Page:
Speaking of photo editing and getting stuff done with your iPad, Apple's A13 Bionic chip is what powers the iPad (2021). A step up from the A12 Bionic that powered last year's release, but in practice, you're unlikely going to notice much of a performance upgrade from the iPad (2020). Still, the newest iPad is faster and performs better than ever before, letting you do all the day-to-day tasks you need to do, and for a lot of people (most even), this iPad has even juice to accomplish anything you can throw at it. Of course, it's not as powerful as the iPad Air 4 or the iPad Pro, so if you're trying to do anything advanced — like video editing, for example — the iPad (2021) won't be for you.
iPad (2021): The same old downsides
The good news is there's nothing wrong with the iPad (2021) that wasn't already present in previous models. The bad news is there are still some pain points that continue to plague the cheapest iPad.
The rear camera is still a bit of a mess, offering the same 8MP single-lens with a ƒ/2.4 aperture that has been in the base iPad for years. While I certainly understand that Apple has been trying more and more to push its cameras in front of the "pro" audience, you have to remember that the regular iPad is a highly successful product. It's many people's go-to tablet because they don't need all the other fancy features that the iPad Air and iPad Pro offer. But, denying those people a better camera in 2021 is a bit of a drag. Unfortunately, if you're a fan of tablet photography, I can't really recommend the iPad (2021) for you.
It's still only compatible with the first-generation Apple Pencil, which means if you're serious about getting the absolute best drawing experience in an iPad, this isn't the model for you. That being said, the Apple Pencil is still an excellent accessory for iPad, and I highly encourage anyone who has the money (artist or not) to get one for your iPad.
Lastly, the biggest drawback to the iPad is the same old design that it's had since the product launch over 10 years ago — save for bigger screen size. You still have to deal with those big bezels around the iPad's screen, you still have Touch ID instead of Face ID, and the battery life is about the same as it has been for the past couple of iterations. The iPad mini 6 upgraded to the newer form factor with thinner bezels this year and still managed to keep the price at a decent level. I'm hoping Apple eventually does the same with the original iPad if they can keep the price relatively the same because that's the entry-level iPad's biggest strength.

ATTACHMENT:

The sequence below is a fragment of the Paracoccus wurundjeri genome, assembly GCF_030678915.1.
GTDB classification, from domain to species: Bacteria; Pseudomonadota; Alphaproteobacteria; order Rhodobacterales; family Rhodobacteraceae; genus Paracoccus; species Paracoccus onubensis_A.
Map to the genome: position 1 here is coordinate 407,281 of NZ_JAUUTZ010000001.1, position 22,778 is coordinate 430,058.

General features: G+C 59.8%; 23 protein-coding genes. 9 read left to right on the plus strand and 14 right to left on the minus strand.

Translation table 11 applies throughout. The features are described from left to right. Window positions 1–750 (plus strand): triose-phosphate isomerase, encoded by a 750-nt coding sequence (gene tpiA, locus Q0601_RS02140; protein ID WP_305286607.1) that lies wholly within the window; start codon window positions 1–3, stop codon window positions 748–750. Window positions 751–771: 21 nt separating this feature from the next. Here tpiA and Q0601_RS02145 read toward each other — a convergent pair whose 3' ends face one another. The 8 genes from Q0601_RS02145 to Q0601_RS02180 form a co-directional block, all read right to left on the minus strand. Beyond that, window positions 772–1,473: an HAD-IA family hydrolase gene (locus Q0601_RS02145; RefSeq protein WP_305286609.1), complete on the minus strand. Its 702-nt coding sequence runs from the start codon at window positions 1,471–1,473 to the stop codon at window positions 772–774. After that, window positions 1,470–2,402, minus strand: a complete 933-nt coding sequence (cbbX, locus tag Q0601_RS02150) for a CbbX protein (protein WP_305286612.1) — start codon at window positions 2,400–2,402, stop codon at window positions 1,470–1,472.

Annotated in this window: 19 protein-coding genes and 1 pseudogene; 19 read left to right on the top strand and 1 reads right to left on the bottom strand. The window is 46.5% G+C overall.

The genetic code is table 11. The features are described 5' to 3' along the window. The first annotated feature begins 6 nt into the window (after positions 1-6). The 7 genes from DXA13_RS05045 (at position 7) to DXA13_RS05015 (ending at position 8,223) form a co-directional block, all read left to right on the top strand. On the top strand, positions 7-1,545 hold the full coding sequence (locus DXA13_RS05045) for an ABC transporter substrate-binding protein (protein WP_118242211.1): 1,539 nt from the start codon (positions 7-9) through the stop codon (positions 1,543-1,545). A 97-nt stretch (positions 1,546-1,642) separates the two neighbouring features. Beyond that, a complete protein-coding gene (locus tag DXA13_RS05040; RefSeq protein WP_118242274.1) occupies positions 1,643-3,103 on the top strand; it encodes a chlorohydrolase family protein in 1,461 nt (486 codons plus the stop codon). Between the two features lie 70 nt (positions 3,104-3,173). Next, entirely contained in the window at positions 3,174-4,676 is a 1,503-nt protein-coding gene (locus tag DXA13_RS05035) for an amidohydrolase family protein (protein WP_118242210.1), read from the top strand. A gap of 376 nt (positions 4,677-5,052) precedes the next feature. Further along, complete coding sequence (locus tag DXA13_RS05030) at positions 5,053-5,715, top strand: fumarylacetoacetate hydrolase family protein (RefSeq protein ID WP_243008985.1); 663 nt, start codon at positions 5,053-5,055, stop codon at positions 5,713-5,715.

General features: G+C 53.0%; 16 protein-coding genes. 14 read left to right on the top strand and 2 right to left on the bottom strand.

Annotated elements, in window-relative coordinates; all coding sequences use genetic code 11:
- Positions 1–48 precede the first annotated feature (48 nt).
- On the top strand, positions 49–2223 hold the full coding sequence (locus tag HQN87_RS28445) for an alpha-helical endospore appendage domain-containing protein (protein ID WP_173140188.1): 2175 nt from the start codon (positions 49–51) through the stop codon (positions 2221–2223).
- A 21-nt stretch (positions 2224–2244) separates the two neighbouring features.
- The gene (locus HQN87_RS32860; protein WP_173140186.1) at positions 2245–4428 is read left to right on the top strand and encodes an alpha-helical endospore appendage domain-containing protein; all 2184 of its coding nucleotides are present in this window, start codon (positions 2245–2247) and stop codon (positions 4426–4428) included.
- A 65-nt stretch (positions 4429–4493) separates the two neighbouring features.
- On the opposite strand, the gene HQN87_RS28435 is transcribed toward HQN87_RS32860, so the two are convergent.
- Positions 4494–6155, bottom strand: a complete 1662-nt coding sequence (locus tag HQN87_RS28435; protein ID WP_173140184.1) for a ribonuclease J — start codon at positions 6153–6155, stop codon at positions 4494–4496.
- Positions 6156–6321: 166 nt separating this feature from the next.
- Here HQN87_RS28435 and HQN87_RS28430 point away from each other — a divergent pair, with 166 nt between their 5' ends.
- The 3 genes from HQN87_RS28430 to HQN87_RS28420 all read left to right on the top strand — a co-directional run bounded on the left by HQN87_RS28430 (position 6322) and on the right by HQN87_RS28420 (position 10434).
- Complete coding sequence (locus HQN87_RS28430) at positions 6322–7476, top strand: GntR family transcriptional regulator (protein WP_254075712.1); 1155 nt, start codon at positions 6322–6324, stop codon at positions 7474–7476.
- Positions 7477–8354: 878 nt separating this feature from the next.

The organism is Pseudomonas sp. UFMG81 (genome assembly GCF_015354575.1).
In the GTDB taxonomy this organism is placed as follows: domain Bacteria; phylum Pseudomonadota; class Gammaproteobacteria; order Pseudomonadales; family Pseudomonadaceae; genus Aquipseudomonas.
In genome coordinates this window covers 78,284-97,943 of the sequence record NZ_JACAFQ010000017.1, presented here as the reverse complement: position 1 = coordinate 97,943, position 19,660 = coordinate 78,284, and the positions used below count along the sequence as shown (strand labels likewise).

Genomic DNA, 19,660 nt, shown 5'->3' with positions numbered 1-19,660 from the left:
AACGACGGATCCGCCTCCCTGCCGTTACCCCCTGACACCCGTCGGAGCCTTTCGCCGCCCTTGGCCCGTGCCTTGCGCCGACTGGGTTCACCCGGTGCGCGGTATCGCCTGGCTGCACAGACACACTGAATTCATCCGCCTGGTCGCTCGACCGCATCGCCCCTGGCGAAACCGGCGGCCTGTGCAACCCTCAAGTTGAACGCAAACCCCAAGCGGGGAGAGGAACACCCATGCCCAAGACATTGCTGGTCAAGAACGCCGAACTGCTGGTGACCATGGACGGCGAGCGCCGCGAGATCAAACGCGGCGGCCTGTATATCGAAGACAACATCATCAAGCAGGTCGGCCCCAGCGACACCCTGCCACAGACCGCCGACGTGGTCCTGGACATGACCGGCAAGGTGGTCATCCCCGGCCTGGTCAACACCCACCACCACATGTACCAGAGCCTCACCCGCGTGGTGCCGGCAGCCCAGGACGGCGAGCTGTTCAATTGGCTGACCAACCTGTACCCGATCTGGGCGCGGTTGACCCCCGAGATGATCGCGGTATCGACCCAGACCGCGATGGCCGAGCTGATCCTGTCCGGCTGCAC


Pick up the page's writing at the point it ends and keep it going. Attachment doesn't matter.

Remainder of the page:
iPad (2021): Competition
There's a reason that the iPad continues to dominate the tablet market and that the cheapest iPad is still so popular — its lack of competition. Yes, there are other tablet manufacturers out there, but the fact remains, there's nothing quite like the iPad (2021) in terms of value. That means that the biggest competition for this tablet is its predecessor: the iPad (2020).
Although finding last year's iPad will be more challenging now that the new one is being sold, you may see a good deal on one out in the wild. If you do, you may have to ask yourself if it's worth just grabbing the older one since the upgrade this year is primarily minimal when it comes to performance.
iPad (2021): Should you buy it?
You should buy this if ...
- Want an inexpensive iPad.
- Like Touch ID on your tablet.
- Are upgrading from an iPad that's 2-3 years old.
You shouldn't buy this if...
- You need any "pro" features.
- You want a more modern tablet design.
- Already have an iPad (2020).
This is the new entry-level iPad, and it's the iPad that many people will, and should, buy. It's better, has a few cool new features, and will last you years barring any major accidents. As long as you aren't expecting any "pro" features and are okay with the old design, then the iPad (2021) is a near-perfect tablet for everyone. Of course, if you have the iPad (2020), I'm not sure it's worth upgrading — unless you really love the idea of Center Stage — but if you have the iPad 7 or older, this is a no-brainer.
I've said it before, and I'll say it again, the $329 starting price tag is a hell of a selling feature, and it does a lot to make me love the entry-level iPad so much. No, it doesn't offer you everything the iPad Pro does, and it's not as fast as the iPad Air 4. but none of that really matters once you hold the iPad (2021) in your hands. iPadOS 15 runs so smooth and well on the device that it really performs better than likely most would suspect.
Yes, it has most of the same shortcomings that the iPad has had for years, but if the outdated design, lack of a good-quality camera, and no Face ID bother you, this isn't the iPad for you. Plain and simple.
This iPad was made for two purposes. To bring new people to the iPad and to allow people who have an older iPad to upgrade to something better. It checks both those boxes, and if you're in the market for an iPad, you can't go wrong with this one.
Bottom line: While it may still have the same old design, the new iPad (2021) is better, got a considerable upgrade to its selfie camera, and still starts at an incredibly reasonable price. It's the best iPad for the masses, and it's dang good.